Blood banking bill stalls in House subcommittee

DES MOINES — A House subcommittee has blocked a Senate-passed bill that would have changed the rules for people banking blood for themselves or donating for someone else, usually for a relative.

Senator Jeff Edler, a Republican from State Center, says a constituent who worked in the blood industry for 26 years asked him to sponsor the bill.  “I’m very simply stating that in Iowa we would like to ensure that the patient should be able to continue with the basic right to know who their donor is,” Edler says.

Under current practice, doctors write an order when individuals give their own blood for an upcoming surgery or donate for someone else’s care. The bill would have forced Iowa blood banks to take and store blood from Iowans, for any reason.

Republican Representative Tom Moore of Griswold, a retired teacher and coach, opposes the bill. He says there’s nothing keeping a doctor and patient from deciding together that the patient’s blood should be stored — but the bill could create a dangerous dilemma in an operating room. “What if this bill passes and I am in need of my own blood because I have stored up three pints of it and we get in and a transfusion of more than three pints is warranted and I’ve said: ‘All I want is my blood,’ what happens to me on the table?” Moore asked. “I see that as problematic.”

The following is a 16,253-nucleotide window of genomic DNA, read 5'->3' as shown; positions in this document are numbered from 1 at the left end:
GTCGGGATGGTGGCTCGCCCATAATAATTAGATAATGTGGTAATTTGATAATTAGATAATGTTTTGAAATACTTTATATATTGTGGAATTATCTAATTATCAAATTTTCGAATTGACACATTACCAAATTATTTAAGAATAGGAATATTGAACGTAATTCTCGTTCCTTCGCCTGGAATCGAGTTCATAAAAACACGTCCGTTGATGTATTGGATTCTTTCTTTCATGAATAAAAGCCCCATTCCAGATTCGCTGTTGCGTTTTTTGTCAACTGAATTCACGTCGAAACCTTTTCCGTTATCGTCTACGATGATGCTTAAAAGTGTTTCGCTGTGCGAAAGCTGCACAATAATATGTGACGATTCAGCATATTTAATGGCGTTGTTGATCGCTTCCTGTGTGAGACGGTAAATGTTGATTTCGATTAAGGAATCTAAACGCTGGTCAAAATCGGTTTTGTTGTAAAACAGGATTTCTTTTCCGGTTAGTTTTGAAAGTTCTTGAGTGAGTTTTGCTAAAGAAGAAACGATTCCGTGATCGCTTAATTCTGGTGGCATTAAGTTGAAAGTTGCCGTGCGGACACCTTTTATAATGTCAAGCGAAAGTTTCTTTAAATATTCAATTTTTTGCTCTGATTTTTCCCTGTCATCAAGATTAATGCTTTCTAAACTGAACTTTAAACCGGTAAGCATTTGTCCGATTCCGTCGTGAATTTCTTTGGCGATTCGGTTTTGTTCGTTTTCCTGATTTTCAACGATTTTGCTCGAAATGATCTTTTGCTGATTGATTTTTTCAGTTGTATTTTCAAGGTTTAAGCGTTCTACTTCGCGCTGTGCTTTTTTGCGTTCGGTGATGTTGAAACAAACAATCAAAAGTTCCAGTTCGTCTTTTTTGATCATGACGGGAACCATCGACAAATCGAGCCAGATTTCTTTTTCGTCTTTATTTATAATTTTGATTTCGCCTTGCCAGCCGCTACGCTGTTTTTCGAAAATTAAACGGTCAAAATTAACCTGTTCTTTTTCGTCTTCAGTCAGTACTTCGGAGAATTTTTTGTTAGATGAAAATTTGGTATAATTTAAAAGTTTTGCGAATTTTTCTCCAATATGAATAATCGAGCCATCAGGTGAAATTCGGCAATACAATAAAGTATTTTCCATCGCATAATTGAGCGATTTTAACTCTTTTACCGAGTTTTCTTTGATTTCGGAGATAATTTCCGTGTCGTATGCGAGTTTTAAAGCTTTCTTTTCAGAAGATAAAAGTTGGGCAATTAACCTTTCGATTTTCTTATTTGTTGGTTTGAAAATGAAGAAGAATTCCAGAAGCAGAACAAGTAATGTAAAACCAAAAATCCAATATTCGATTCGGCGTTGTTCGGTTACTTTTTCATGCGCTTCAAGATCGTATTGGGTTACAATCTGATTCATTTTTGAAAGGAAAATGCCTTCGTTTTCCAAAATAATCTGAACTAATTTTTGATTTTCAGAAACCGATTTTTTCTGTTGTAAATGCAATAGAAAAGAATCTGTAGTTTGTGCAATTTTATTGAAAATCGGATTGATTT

A doctor and a dentist who serve in the legislature also opposed the bill in subcommittee, so the bill is not advancing in the Iowa House. Several officials from blood banks spoke during the subcommittee hearing and urged lawmakers to take that action. Dr. Emily Coberly is the divisional chief medical director for the American Red Cross.  “Essentially everyone — all patients involved in this entire process that may need blood — could be harmed by this bill,” Coberly said.

No one but Edler spoke in favor of the legislation during the subcommittee hearing.